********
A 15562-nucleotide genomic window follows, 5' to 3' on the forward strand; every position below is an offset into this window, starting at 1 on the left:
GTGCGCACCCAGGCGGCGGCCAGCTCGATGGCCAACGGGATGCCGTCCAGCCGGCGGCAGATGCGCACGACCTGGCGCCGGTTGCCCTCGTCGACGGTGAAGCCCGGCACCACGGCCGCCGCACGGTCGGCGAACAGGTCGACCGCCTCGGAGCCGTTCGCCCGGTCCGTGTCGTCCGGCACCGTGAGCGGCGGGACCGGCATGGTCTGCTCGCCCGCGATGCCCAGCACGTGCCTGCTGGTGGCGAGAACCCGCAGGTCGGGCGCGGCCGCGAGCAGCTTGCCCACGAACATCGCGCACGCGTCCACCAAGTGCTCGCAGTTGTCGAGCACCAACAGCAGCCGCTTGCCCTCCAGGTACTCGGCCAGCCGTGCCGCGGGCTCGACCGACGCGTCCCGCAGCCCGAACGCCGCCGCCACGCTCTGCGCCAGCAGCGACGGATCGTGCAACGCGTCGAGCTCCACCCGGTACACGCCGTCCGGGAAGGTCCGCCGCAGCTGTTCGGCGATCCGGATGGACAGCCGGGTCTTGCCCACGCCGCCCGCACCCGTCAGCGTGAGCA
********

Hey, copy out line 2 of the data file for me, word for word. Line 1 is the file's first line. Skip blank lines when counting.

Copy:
GTGCGCACCCAGGCGGCGGCCAGCTCGATGGCCAACGGGATGCCGTCCAGCCGGCGGCAGATGCGCACGACCTGGCGCCGGTTGCCCTCGTCGACGGTGAAGCCCGGCACCACGGCCGCCGCACGGTCGGCGAACAGGTCGACCGCCTCGGAGCCGTTCGCCCGGTCCGTGTCGTCCGGCACCGTGAGCGGCGGGACCGGCATGGTCTGCTCGCCCGCGATGCCCAGCACGTGCCTGCTGGTGGCGAGAACCCGCAGGTCGGGCGCGGCCGCGAGCAGCTTGCCCACGAACATCGCGCACGCGTCCACCAAGTGCTCGCAGTTGTCGAGCACCAACAGCAGCCGCTTGCCCTCCAGGTACTCGGCCAGCCGTGCCGCGGGCTCGACCGACGCGTCCCGCAGCCCGAACGCCGCCGCCACGCTCTGCGCCAGCAGCGACGGATCGTGCAACGCGTCGAGCTCCACCCGGTACACGCCGTCCGGGAAGGTCCGCCGCAGCTGTTCGGCGATCCGGATGGACAGCCGGGTCTTGCCCACGCCGCCCGCACCCGTCAGCGTGAGCA